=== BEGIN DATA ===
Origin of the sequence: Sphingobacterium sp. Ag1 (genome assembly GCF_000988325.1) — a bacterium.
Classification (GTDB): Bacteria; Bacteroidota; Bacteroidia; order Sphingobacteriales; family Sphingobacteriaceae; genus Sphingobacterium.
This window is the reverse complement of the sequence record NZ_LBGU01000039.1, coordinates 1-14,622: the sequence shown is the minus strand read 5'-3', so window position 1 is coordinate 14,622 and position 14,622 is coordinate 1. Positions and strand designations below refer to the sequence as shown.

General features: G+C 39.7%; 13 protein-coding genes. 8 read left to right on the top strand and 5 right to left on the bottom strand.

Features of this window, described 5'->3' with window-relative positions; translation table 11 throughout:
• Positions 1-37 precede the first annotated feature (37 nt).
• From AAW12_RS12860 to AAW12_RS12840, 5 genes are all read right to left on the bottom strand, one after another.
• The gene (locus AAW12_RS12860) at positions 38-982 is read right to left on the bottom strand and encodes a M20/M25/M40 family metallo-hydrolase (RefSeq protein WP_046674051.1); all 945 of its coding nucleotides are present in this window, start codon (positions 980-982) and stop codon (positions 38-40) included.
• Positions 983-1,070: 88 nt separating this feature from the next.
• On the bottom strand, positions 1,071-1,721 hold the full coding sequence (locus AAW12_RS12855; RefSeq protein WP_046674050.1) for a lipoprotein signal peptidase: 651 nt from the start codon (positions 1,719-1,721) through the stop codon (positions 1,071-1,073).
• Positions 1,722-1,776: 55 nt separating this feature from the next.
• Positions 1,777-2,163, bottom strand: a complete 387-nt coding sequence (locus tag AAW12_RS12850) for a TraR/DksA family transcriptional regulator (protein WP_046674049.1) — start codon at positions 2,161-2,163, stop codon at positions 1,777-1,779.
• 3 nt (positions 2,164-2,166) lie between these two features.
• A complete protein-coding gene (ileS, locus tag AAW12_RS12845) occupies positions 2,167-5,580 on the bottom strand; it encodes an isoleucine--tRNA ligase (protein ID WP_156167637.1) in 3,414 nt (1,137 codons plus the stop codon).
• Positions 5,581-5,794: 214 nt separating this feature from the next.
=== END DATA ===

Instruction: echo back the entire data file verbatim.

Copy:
Origin of the sequence: Sphingobacterium sp. Ag1 (genome assembly GCF_000988325.1) — a bacterium.
Classification (GTDB): Bacteria; Bacteroidota; Bacteroidia; order Sphingobacteriales; family Sphingobacteriaceae; genus Sphingobacterium.
This window is the reverse complement of the sequence record NZ_LBGU01000039.1, coordinates 1-14,622: the sequence shown is the minus strand read 5'-3', so window position 1 is coordinate 14,622 and position 14,622 is coordinate 1. Positions and strand designations below refer to the sequence as shown.

General features: G+C 39.7%; 13 protein-coding genes. 8 read left to right on the top strand and 5 right to left on the bottom strand.

Features of this window, described 5'->3' with window-relative positions; translation table 11 throughout:
• Positions 1-37 precede the first annotated feature (37 nt).
• From AAW12_RS12860 to AAW12_RS12840, 5 genes are all read right to left on the bottom strand, one after another.
• The gene (locus AAW12_RS12860) at positions 38-982 is read right to left on the bottom strand and encodes a M20/M25/M40 family metallo-hydrolase (RefSeq protein WP_046674051.1); all 945 of its coding nucleotides are present in this window, start codon (positions 980-982) and stop codon (positions 38-40) included.
• Positions 983-1,070: 88 nt separating this feature from the next.
• On the bottom strand, positions 1,071-1,721 hold the full coding sequence (locus AAW12_RS12855; RefSeq protein WP_046674050.1) for a lipoprotein signal peptidase: 651 nt from the start codon (positions 1,719-1,721) through the stop codon (positions 1,071-1,073).
• Positions 1,722-1,776: 55 nt separating this feature from the next.
• Positions 1,777-2,163, bottom strand: a complete 387-nt coding sequence (locus tag AAW12_RS12850) for a TraR/DksA family transcriptional regulator (protein WP_046674049.1) — start codon at positions 2,161-2,163, stop codon at positions 1,777-1,779.
• 3 nt (positions 2,164-2,166) lie between these two features.
• A complete protein-coding gene (ileS, locus tag AAW12_RS12845) occupies positions 2,167-5,580 on the bottom strand; it encodes an isoleucine--tRNA ligase (protein ID WP_156167637.1) in 3,414 nt (1,137 codons plus the stop codon).
• Positions 5,581-5,794: 214 nt separating this feature from the next.